by Ursula Kampmann
translated by Annika Backe
May 18, 2017 – When the first husband of Catherine Bullowa died more than 60 years ago, she had the choice to work as a teacher again, or to take over and run his Philadelphia-based numismatic dealership herself. She went for the second option and, through her shop named Coinhunter since 1961, became a coin dealer, renowned both nationally and internationally.
Catherine Bullowa attended the New York International Numismatic Convention even in January 1997. Photo: UK.
It had not been on the cards for her, though. Catherine Bullowa was born in Larchmont, New York in 1919. In 1941, she left Connecticut College with a Major in Zoology – to this, she attributed her skilful use of the magnifying glass and the microscope. She started to work as a teacher before she married David Marks Bullowa in 1952. Only one year after the marriage, he passed away. As already stated, she took over her husband’s coin shop and became a coin dealer herself. In 1959, she married Earl Moore but – and this was highly unusual in the 1950s – kept her name. After all, with that name she had gained quite a reputation for herself in the coin trade in only a few years.
That Catherine Bullowa was more than the nice elderly lady, known to many from the coin fairs, is something that only those can truly appreciate who remember the social climate of the 1950s. Surely, this was a time when it was not considered the normal thing for a woman to set up her own business and succeed in the male dominated coin trade. Catherine Bullowa accomplished this task. She dealt in rare coins, and numismatic literature. She published lists and conducted auctions, the last one in Philadelphia on December 4, 2008.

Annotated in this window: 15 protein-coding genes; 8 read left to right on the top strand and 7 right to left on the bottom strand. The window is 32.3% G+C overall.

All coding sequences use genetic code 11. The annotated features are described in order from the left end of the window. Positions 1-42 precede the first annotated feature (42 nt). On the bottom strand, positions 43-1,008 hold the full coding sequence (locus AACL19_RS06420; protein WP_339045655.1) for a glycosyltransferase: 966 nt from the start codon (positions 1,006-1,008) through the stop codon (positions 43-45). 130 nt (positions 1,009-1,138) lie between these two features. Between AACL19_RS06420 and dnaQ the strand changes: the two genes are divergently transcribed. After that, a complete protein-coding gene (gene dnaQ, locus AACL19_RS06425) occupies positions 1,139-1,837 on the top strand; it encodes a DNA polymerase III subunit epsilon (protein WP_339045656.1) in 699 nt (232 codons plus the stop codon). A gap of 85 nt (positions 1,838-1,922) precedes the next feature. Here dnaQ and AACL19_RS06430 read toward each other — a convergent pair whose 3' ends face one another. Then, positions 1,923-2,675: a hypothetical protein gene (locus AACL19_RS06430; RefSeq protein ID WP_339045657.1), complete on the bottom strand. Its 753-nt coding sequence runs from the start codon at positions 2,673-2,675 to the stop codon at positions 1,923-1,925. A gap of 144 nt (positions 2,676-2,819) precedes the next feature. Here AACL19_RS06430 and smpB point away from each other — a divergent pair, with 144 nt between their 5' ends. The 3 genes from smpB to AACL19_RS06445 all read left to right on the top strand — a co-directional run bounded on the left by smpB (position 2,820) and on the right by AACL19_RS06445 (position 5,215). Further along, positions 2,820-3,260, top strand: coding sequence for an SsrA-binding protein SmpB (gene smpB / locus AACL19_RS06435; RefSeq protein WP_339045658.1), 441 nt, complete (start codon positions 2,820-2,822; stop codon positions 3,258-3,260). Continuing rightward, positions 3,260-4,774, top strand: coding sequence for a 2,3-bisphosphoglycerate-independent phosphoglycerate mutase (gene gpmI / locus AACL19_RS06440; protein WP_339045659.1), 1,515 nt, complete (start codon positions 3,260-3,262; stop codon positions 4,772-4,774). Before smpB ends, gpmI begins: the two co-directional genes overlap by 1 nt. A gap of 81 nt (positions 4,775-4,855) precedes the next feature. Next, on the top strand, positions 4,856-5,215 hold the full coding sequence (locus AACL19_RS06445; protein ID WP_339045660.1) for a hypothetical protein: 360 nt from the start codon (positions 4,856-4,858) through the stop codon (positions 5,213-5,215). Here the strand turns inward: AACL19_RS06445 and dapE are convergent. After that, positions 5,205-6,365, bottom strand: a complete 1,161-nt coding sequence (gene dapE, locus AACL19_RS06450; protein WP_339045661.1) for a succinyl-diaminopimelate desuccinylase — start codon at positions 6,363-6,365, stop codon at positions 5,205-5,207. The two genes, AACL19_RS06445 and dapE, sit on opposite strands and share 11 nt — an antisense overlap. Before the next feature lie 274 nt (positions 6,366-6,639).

It was only natural, then, that she received the honor of being accepted into the American Numismatic Association’s Hall of Fame on August 19, 2006. Catherine Bullowa was a Fellow of both the American Numismatic Society and the Royal Numismatic Society, a Life Member of the American Numismatic Association, and a Senior of the American Society of Appraisers. She also co-founded both the Professional Numismatists Guild and the International Association of Professional Numismatists. In 1965, US President Lyndon B. Johnson appointed her as a member of the United States Assay Commission.
In 1997, Catherine Bullowa was awarded the Lifetime Achievement Award of the Professional Numismatic Guild. In 2014, she received the Friend of the Hobby Award.
A part of her private collection – comprising 20,000 world coins, banknotes, and medals – is now in the Washington National Museum of American History, which belongs to the Smithsonian.
In 2013, the American Society of Appraisers conducted an interview with Cathy Bullowa on the occasion of the 94th birthday. Asked how she would like to be remembered, she said: “That I liked to deal with the kids that were starting and that I did my best for the [profession] in every way. In every field; both foreign and US.” We will remember Cathy Bullowa also for another aspect: She was friendly, seemed to know neither envy nor greed. To her, everyone she knew was a friend in whose fate she took an interest. And her friendly face hid a stern discipline and an iron will that enabled her to attend coin fairs to the end, just as it had enabled her to succeed as a female coin dealer in a man’s field half a century ago.
The numismatic community mourns with her family and friends. We will miss Cathy Bullowa!
For reading the article to mark her 94th birthday, please click here.
In 2008, David Lisot conducted an interview with Catherine Bullowa that you may watch on YouTube.
If you want to know how American collectors commemorate her, have a look at this forum.
The correspondence between Cathy Bullowa and well-known collector Eric P. Newman between 1955 and 1998 has also been published.